Orders, Decorations and Medals (21 September 2007)

Date of Auction: 21st September 2007

Sold for £400

Estimate: £400 - £500

Moray Floods Medal 1829, obv. a view of the Bridge over the Spey at Fochabers, partially destroyed by the river in a raging flood; rev. inscription in raised lettering (name of recipient and fishing-boat impressed), ‘Presented by the Central Committee for the Flood Fund to James Smith / Findhorn as an Honorary Reward for his Courage and Humanity shewn at the Great Flood August 4th 1829’, silver, with loop suspension; together with An Account of The Great Floods of August 1829, in the province of Moray and adjoining districts, by Sir Thomas Dick Lauder, Bart., 350pp, 3rd Edition, Elgin 1873, good condition, the medal very fine £400-500

Footnote

During the night of 3/4 August 1829, over a considerable part of the north-east of Scotland, from the river Findhorn in Morayshire to the river Dee at Aberdeen, and even to a certain extent further south, the night became very dark, a storm of unprecedented fury arose, followed by a perfect deluge of rain, the result being widespread flooding of the area.

Rivers burst their banks, many bridges were broken and washed away, whole fields of crops and soil disappeared, acres of trees were uprooted and floated away to join the great amount of debris, dead cattle, hares and rats. Houses were washed away and whole families were marooned either on higher ground or in their homes. Luckily the loss of life was minimal. Twenty square miles of the plain of Forres was inundated.

During the night, when such a deluge descended, the amount of rain that fell was equal to one sixth of a normal year's downfall. The height of the water reached forty feet above the normal in some places.

Among the bridges destroyed was the handsome iron bridge over the Spey near Fochabers. This very fast flowing river is noted for its salmon. It is also noted for the number of small streams that flow into it, streams which supply the water which is used in the making of Highland Malt Whisky. The bridge consisted of four arches, with a total watering of 340 feet. When the water was seventeen feet up on the bridge a narrow crack suddenly appeared on its surface. This rapidly widened and down came the two arches nearest to the left bank.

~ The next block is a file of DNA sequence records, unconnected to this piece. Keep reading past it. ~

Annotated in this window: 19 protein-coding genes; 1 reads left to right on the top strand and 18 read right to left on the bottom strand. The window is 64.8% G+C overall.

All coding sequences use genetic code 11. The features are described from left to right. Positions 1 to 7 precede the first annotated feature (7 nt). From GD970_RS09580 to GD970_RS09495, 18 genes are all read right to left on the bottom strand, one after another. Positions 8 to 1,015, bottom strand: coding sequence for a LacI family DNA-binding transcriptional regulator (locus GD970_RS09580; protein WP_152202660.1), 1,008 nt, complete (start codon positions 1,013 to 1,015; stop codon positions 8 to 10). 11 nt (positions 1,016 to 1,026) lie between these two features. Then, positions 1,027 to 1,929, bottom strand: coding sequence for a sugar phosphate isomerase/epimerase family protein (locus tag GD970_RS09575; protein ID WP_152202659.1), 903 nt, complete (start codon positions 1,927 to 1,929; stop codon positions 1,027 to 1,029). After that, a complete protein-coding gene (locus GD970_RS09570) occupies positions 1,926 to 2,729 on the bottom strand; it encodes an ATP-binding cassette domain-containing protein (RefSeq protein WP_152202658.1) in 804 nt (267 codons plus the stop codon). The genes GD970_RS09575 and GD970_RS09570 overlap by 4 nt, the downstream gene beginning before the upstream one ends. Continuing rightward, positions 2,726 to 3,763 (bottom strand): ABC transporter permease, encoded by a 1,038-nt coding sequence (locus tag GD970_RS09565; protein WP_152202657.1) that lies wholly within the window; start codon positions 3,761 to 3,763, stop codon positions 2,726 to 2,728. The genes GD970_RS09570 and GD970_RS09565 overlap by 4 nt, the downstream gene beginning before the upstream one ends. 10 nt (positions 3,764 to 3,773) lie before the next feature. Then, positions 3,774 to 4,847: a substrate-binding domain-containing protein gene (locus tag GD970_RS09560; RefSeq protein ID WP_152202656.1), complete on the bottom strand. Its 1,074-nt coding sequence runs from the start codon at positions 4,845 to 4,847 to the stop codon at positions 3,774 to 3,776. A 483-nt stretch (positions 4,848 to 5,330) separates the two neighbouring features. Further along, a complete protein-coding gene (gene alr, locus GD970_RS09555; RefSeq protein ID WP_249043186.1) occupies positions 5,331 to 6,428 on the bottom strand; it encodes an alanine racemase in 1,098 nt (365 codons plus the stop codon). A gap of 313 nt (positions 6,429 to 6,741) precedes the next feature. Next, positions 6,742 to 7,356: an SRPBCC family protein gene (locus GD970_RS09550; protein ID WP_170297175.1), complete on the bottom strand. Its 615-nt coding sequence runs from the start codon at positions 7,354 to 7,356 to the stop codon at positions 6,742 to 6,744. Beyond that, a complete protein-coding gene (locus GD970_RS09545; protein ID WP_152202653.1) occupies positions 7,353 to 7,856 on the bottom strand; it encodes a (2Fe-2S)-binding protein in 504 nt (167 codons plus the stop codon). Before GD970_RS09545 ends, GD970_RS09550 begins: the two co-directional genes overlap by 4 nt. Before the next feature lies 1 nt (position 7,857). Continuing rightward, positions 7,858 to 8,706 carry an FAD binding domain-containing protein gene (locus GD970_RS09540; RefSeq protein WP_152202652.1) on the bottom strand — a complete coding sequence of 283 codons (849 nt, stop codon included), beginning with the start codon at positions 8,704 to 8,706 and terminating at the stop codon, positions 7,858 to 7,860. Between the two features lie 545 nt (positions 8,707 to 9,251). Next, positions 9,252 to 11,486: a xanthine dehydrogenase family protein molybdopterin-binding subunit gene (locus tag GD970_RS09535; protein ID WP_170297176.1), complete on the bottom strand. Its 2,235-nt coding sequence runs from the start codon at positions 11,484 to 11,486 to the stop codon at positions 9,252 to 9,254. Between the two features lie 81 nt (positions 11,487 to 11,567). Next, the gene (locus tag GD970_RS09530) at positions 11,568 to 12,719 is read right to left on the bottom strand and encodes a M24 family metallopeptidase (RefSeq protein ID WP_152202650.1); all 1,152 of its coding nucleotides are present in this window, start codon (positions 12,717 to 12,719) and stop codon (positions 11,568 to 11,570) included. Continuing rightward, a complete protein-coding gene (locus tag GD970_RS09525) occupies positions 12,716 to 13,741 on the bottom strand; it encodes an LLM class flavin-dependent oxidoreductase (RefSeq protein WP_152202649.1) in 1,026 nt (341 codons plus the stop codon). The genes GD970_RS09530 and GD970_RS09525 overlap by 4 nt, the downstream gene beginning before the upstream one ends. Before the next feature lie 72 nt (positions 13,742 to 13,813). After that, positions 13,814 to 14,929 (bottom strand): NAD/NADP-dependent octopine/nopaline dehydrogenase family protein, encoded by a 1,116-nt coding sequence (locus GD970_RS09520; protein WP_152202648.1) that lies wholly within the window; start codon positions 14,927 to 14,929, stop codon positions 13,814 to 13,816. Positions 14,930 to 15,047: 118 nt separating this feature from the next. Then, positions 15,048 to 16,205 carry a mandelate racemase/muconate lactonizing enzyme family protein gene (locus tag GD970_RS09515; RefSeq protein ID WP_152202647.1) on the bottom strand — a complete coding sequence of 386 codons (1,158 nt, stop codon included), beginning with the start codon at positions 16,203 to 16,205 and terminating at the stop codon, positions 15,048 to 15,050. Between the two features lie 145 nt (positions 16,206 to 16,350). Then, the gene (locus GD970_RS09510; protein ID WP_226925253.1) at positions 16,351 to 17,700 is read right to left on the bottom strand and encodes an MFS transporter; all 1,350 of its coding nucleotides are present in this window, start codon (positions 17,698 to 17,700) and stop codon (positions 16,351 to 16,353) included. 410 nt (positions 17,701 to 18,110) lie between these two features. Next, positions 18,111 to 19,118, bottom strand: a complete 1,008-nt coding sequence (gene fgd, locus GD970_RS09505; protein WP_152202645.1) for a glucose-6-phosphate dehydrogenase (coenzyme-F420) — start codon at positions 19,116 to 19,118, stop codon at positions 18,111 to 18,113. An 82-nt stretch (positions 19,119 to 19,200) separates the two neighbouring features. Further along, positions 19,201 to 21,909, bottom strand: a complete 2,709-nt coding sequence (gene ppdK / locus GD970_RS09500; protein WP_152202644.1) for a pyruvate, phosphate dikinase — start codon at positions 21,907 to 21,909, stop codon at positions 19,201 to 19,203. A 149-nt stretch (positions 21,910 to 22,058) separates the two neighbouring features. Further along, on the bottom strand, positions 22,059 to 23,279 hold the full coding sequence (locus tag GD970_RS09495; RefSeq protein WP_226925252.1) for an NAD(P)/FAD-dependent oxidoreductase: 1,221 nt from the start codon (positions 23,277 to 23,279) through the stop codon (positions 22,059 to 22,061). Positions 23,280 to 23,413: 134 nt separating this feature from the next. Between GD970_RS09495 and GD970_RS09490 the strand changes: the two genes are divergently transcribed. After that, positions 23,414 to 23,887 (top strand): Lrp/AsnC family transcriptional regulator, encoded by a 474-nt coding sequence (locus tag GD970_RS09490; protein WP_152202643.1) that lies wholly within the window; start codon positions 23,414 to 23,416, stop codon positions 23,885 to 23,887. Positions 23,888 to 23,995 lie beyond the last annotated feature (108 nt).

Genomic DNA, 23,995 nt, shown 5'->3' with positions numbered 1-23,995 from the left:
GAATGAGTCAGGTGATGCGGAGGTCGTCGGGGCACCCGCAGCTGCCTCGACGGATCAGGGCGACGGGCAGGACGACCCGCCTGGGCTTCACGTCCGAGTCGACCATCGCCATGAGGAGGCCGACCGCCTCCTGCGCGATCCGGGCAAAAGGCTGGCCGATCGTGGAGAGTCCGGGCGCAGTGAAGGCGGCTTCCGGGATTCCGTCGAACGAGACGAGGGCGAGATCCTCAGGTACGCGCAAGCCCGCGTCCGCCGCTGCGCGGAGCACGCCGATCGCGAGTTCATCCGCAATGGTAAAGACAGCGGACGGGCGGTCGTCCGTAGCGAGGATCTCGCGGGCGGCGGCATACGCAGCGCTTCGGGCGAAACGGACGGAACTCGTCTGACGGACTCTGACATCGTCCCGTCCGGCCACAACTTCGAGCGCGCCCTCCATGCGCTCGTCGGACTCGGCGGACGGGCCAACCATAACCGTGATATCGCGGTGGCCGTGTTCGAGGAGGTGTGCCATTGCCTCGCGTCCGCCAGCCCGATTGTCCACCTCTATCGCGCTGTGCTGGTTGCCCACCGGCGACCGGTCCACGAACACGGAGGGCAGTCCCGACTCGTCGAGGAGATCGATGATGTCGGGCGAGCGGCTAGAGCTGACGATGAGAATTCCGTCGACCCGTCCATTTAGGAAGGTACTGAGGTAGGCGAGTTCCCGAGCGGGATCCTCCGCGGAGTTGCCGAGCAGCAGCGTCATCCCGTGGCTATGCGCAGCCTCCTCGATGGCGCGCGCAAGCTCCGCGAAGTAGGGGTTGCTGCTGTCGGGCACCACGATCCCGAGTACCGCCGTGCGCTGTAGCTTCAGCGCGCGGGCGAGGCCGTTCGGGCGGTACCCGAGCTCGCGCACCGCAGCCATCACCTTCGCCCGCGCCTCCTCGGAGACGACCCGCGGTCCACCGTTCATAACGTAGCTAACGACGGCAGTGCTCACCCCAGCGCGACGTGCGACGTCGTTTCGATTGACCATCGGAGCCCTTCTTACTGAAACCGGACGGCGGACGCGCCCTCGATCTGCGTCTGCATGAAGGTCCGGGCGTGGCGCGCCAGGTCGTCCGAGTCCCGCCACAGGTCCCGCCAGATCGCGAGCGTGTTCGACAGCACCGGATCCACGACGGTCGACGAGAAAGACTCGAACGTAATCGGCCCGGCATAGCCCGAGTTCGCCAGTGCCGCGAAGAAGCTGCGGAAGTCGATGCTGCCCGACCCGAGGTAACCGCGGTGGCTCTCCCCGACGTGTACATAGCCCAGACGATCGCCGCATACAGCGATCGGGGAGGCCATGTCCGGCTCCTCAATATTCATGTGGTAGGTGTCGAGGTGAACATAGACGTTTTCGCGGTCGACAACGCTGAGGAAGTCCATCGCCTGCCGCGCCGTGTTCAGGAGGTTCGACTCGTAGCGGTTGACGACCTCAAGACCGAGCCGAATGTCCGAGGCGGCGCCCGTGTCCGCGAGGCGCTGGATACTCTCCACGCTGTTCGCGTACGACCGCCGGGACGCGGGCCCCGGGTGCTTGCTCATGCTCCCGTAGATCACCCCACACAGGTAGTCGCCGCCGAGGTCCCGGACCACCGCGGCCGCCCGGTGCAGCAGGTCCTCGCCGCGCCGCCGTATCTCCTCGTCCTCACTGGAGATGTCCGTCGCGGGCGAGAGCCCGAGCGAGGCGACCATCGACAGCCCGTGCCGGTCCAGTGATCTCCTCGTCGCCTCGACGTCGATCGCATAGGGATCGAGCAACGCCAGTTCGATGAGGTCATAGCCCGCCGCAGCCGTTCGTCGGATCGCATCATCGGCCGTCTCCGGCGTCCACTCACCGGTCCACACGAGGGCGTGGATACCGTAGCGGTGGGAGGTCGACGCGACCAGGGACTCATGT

As the direct result of all this flooding, the salmon fishers manned their cobles and set sail from the mouth of the river Fmdhom in appalling conditions to the rescue of the many crofters and farmers marooned in their homes and facing the steadily rising waters. They rescued a considerable number after surmounting formidable obstacles. One man who helped in the rescue was the local doctor in one of the cobles.

Subsequently money was raised by local subscription to give expression of their gratitude to all those gallant men who set sail in their cobles to the rescue of the local population. It was decided that a medal be given to each man, about forty in all.

In his lengthy account of the floods Lauder describes the part played by the five fishing-boats that sailed from Findhorn on their gallant and charitable voyage, namely Nancy of Findhorn, Bounty, Lovey, Findhorn, and Star:

‘The fourth boat was the Findhorn; Thomas MacDonald, officer of the fishery, skipper; crew, James Storm, John Munro, Hugh Wright, William Wright, John Masson, James Smith, John Elder. This boat was nearly carried into a strong current and swamped irrecoverably, but was saved by three of the crew jumping up to their necks and dragging her into stiller water. Having got among the corn, one of them spied a large salmon by the root of a tree, seized it by the tail, but the creature escaped; and, in the struggle, the man was laid on his back in the water. They touched at Tannachy, and, some time afterwards, saw a man, near a corn-yard, holding up a hat on a long pole - made toward him - and discovered it to be Mr Williamson of Westerton, and his men-servants, who were in great distress about 200 sheep that were drowning in a clover field. The boat went to their rescue, and carried them, by 25 or 30 at a time, to a place of safety. On their way home, they killed some hares with their sticks on the sea embankment, and picked up a large hog, which had swam all the way from Edgefield, above 3 miles. The water between Tannachy and Findhorn was literally covered with wreck, furniture, cradles, saddles, cattle, and sheep, and 4 inches of fine black mould was left on the beach. None of the sandbanks of the bay were seen, as usual, at low tide; and, at full tide, not one drop of salt water was admitted within the bar ! All the mussel-scalps were swept away, and the crops of bait destroyed for two or three years to come.’